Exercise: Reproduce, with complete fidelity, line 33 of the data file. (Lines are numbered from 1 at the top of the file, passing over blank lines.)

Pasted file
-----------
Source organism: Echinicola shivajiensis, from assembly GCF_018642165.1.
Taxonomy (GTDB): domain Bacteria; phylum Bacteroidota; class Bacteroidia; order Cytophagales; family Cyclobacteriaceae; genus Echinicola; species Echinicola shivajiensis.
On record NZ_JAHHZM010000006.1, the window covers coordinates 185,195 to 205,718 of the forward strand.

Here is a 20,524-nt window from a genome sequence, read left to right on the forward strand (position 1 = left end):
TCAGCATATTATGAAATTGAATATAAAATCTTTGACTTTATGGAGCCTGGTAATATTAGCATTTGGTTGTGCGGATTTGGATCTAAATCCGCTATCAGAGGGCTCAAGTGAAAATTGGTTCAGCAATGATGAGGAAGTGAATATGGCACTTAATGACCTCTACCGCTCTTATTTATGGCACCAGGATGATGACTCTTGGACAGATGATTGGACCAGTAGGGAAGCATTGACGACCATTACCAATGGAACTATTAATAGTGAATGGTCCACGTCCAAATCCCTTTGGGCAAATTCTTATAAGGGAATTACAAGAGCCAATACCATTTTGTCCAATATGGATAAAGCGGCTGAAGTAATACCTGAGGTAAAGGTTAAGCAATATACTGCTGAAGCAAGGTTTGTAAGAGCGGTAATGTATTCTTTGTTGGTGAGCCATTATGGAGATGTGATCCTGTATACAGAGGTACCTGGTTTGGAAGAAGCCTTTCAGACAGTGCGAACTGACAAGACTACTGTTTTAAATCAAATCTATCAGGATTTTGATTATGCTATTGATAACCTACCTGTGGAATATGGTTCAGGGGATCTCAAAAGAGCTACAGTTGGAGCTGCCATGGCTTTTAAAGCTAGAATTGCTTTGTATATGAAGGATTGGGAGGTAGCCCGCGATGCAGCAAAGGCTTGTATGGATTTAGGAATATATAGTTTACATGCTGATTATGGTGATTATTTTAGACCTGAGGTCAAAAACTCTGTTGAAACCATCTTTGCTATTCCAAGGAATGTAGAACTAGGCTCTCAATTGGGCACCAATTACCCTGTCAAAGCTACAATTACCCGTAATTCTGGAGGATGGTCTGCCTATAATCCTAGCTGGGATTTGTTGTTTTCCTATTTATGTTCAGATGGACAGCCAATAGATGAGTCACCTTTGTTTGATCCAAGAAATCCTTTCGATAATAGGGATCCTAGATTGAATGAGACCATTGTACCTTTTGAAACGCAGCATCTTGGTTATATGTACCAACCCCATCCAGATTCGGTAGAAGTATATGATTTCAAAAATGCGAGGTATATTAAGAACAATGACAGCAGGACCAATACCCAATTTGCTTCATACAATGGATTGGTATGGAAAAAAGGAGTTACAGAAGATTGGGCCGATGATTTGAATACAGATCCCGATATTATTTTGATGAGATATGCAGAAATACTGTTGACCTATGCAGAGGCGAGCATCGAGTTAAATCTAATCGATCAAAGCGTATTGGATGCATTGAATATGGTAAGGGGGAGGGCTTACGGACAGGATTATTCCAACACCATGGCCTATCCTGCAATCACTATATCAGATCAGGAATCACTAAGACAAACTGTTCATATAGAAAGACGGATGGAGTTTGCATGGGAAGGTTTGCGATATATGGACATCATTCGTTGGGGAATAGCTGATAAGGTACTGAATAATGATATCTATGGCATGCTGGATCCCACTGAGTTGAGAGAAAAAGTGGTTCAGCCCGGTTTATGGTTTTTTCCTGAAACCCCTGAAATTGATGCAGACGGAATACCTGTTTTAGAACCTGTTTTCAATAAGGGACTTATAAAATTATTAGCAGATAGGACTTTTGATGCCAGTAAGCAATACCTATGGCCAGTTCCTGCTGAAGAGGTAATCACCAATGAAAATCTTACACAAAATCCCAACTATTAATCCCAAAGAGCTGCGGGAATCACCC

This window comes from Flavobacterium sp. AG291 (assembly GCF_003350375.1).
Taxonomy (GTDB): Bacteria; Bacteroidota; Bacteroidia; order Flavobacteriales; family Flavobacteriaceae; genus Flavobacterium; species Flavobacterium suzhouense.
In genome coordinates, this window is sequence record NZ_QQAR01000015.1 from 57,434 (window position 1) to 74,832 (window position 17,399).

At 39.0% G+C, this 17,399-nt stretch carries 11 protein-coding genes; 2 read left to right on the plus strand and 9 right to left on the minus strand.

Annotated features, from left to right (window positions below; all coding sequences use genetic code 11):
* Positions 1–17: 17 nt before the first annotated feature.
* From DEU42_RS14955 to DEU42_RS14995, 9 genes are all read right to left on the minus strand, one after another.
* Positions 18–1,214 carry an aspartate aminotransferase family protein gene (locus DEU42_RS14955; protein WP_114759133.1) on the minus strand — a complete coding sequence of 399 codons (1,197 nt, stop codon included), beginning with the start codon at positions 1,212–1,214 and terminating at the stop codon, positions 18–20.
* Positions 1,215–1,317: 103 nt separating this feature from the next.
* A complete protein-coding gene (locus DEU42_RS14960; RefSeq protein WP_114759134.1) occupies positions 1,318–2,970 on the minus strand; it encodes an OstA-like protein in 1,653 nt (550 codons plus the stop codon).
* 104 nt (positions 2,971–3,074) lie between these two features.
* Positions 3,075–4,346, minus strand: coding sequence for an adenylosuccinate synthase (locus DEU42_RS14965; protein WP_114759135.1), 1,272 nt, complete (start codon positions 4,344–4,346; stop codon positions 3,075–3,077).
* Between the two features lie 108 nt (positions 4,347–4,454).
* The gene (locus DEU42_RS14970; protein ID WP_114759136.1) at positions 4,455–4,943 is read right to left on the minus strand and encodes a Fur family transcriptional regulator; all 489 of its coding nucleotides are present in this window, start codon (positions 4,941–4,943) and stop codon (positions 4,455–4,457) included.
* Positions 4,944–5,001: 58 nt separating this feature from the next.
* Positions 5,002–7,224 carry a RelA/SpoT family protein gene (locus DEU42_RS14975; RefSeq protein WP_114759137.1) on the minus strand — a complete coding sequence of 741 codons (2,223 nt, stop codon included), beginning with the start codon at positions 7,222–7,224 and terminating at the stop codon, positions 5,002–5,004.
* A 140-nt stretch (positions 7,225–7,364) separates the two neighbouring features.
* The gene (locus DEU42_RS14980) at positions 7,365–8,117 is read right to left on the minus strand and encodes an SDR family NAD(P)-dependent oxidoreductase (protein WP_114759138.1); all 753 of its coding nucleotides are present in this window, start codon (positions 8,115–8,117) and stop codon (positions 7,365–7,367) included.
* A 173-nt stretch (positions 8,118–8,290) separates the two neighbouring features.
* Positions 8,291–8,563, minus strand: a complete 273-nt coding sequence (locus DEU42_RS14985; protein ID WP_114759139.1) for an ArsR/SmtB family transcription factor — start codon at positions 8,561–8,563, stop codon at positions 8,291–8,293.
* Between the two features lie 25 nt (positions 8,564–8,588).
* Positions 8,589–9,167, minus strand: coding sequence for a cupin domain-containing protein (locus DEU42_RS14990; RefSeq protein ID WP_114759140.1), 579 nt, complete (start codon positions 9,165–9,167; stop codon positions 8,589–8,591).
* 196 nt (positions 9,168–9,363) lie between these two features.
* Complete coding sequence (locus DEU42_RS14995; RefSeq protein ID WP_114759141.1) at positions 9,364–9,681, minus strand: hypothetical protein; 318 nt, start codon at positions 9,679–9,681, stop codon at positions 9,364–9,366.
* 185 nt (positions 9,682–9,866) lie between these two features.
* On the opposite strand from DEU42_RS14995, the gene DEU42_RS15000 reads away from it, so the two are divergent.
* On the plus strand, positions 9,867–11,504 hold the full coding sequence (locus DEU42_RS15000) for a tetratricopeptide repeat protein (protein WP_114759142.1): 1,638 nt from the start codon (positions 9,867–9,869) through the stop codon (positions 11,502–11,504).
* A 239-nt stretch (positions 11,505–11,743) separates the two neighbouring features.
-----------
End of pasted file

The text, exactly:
* A 239-nt stretch (positions 11,505–11,743) separates the two neighbouring features.